Online Patient-Focused Pancreatic Cancer Information Lacks Readability, Accuracy

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Online information on pancreatic cancer lacks both readability for the overall population and accurate information about alternative therapy.
Online information on pancreatic cancer lacks both readability for the overall population and accurate information about alternative therapy.

Online information on pancreatic cancer lacks both readability for the overall population and accurate information about alternative therapy, a study published in JAMA Surgery has shown.1

The readability of written education materials and the accuracy of the information provided can have a substantial impact on the empowerment of patients seeking to influence their treatment management plan; however, the association between a website's affiliation or focus on treatment approach and its readability and accuracy remains unclear. Therefore, researchers sought to compare the readability and accuracy of patient-oriented online resources for pancreatic cancer.

For the study, investigators assessed 50 websites that discussed 5 pancreatic treatment modalities, including clinical trials, chemotherapy, radiotherapy, surgery, and alternative therapy. Readability was measured by 9 standardized tests and accuracy was evaluated by an expert panel.

Results showed that websites discussing surgery were easier to read than those discussing radiotherapy and clinical trials (P = .002). In addition, websites created by nonprofit organizations were easier to read than media and academic websites (P < .001). Privately owned websites were easier to read than media websites (P = .001).

In terms of accuracy, websites discussing alternative therapy demonstrated the lowest scores (P < .001). Researchers found that nonprofit, government, and academic websites were more accurate than privately owned websites and media websites (P < .004).

Interestingly, websites with higher accuracy were more difficult to read compared with websites of lower accuracy.

RELATED: Maintenance Chemo vs CRT for Locally Advanced Pancreatic Cancer

The findings ultimately suggest that due to the lack of quality control on the Internet, clinicians should provide guidance to patients in the selection of online resources that provide accurate information at an appropriate reading level.

Reference

  1. Storino A, Castillo-Angeles M, Watkins AA, et al. Assessing the accuracy and readability of online health information for patients with pancreatic cancer [published online ahead of print May 4, 2016]. JAMA Surg. doi: 10.1001/jamasurg.2016.0730.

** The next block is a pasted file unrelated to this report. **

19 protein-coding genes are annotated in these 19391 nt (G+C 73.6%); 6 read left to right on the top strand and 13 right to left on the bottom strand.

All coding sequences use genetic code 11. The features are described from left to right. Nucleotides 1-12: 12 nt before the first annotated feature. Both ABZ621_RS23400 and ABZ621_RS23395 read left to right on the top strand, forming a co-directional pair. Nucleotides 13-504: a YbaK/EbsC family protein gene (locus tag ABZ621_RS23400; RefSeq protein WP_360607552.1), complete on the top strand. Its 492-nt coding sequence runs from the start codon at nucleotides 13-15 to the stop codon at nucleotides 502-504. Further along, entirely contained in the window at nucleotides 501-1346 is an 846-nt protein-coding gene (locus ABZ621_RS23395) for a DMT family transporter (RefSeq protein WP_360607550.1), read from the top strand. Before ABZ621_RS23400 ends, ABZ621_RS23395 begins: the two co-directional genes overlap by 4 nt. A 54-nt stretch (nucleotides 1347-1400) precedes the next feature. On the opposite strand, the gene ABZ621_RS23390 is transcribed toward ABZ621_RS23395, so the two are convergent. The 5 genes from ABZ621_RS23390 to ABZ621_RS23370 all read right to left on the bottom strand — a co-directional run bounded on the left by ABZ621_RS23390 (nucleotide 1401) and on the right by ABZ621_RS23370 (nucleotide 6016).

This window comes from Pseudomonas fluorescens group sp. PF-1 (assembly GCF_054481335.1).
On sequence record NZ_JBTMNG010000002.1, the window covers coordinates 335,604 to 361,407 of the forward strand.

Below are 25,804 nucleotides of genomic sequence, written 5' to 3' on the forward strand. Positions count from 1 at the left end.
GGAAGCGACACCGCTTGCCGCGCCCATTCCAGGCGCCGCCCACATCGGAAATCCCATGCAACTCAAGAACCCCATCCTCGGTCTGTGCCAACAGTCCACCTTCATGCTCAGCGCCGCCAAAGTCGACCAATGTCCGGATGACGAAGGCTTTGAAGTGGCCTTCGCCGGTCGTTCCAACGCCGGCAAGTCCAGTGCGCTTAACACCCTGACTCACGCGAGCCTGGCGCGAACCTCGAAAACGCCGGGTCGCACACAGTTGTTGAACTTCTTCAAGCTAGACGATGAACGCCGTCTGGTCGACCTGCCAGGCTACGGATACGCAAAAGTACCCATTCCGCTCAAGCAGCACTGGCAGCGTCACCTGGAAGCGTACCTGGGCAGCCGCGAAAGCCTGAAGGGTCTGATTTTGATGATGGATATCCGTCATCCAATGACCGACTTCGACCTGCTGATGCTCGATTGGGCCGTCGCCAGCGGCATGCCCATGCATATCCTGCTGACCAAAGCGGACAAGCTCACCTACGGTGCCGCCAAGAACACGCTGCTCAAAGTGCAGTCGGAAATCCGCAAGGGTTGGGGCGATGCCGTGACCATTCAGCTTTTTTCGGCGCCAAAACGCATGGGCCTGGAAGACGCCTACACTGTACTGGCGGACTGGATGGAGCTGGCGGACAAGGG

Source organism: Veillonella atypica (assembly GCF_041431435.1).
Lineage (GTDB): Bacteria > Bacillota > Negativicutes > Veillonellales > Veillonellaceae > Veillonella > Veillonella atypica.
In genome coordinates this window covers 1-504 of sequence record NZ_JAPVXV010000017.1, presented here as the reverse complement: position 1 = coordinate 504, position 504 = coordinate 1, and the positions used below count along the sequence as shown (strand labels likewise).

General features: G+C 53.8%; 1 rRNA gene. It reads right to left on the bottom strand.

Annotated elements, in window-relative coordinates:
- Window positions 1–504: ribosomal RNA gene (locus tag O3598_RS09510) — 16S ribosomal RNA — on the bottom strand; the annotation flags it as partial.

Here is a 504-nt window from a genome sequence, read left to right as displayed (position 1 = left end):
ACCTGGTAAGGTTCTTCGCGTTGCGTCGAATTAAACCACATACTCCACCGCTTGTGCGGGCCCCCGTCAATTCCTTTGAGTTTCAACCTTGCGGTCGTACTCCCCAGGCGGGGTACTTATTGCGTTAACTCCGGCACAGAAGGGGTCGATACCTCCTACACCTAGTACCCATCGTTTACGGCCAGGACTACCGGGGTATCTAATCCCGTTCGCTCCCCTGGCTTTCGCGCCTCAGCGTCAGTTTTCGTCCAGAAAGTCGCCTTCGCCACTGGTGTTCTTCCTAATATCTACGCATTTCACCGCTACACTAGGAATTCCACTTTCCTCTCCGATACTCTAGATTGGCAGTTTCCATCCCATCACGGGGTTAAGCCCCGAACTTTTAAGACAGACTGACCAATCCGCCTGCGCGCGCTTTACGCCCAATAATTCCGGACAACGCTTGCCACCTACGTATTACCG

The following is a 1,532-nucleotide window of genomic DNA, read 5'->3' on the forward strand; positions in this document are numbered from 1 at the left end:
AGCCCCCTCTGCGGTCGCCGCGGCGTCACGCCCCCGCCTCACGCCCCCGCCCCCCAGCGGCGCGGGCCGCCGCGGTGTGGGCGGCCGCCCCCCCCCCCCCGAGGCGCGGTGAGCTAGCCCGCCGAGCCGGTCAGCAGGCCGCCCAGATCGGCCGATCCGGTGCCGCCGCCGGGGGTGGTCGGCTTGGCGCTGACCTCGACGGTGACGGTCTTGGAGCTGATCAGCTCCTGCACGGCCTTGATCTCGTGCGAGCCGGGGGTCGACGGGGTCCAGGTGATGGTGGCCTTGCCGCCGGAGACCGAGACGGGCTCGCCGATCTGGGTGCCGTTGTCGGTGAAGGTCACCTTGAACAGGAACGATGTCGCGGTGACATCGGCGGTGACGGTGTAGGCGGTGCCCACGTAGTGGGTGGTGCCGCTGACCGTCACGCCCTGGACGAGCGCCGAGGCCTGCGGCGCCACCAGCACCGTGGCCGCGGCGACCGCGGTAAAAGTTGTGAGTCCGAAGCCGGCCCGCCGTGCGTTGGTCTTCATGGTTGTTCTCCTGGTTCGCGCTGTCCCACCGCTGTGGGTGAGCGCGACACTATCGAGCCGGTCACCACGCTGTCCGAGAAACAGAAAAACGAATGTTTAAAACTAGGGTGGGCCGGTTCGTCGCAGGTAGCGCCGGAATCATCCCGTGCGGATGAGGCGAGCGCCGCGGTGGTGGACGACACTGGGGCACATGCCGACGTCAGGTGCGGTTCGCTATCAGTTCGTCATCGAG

Online information on pancreatic cancer lacks both readability for the overall population and accurate information about alternative therapy, a study published in JAMA Surgery has shown.1

 

The readability of written education materials and the accuracy of the information provided can have a substantial impact on the empowerment of patients seeking to influence their treatment management plan; however, the association between a website's affiliation or focus on treatment approach and its readability and accuracy remains unclear. Therefore, researchers sought to compare the readability and accuracy of patient-oriented online resources for pancreatic cancer.

 

For the study, investigators assessed 50 websites that discussed 5 pancreatic treatment modalities, including clinical trials, chemotherapy, radiotherapy, surgery, and alternative therapy. Readability was measured by 9 standardized tests and accuracy was evaluated by an expert panel.

 

Results showed that websites discussing surgery were easier to read than those discussing radiotherapy and clinical trials (P = .002). In addition, websites created by nonprofit organizations were easier to read than media and academic websites (P < .001). Privately owned websites were easier to read than media websites (P = .001).

 

In terms of accuracy, websites discussing alternative therapy demonstrated the lowest scores (P < .001). Researchers found that nonprofit, government, and academic websites were more accurate than privately owned websites and media websites (P < .004).

 

Interestingly, websites with higher accuracy were more difficult to read compared with websites of lower accuracy.

 

The findings ultimately suggest that due to the lack of quality control on the Internet, clinicians should provide guidance to patients in the selection of online resources that provide accurate information at an appropriate reading level.

 

Reference

Storino A, Castillo-Angeles M, Watkins AA, et al. Assessing the accuracy and readability of online health information for patients with pancreatic cancer [published online ahead of print May 4, 2016]. JAMA Surg. doi: 10.1001/jamasurg.2016.0730

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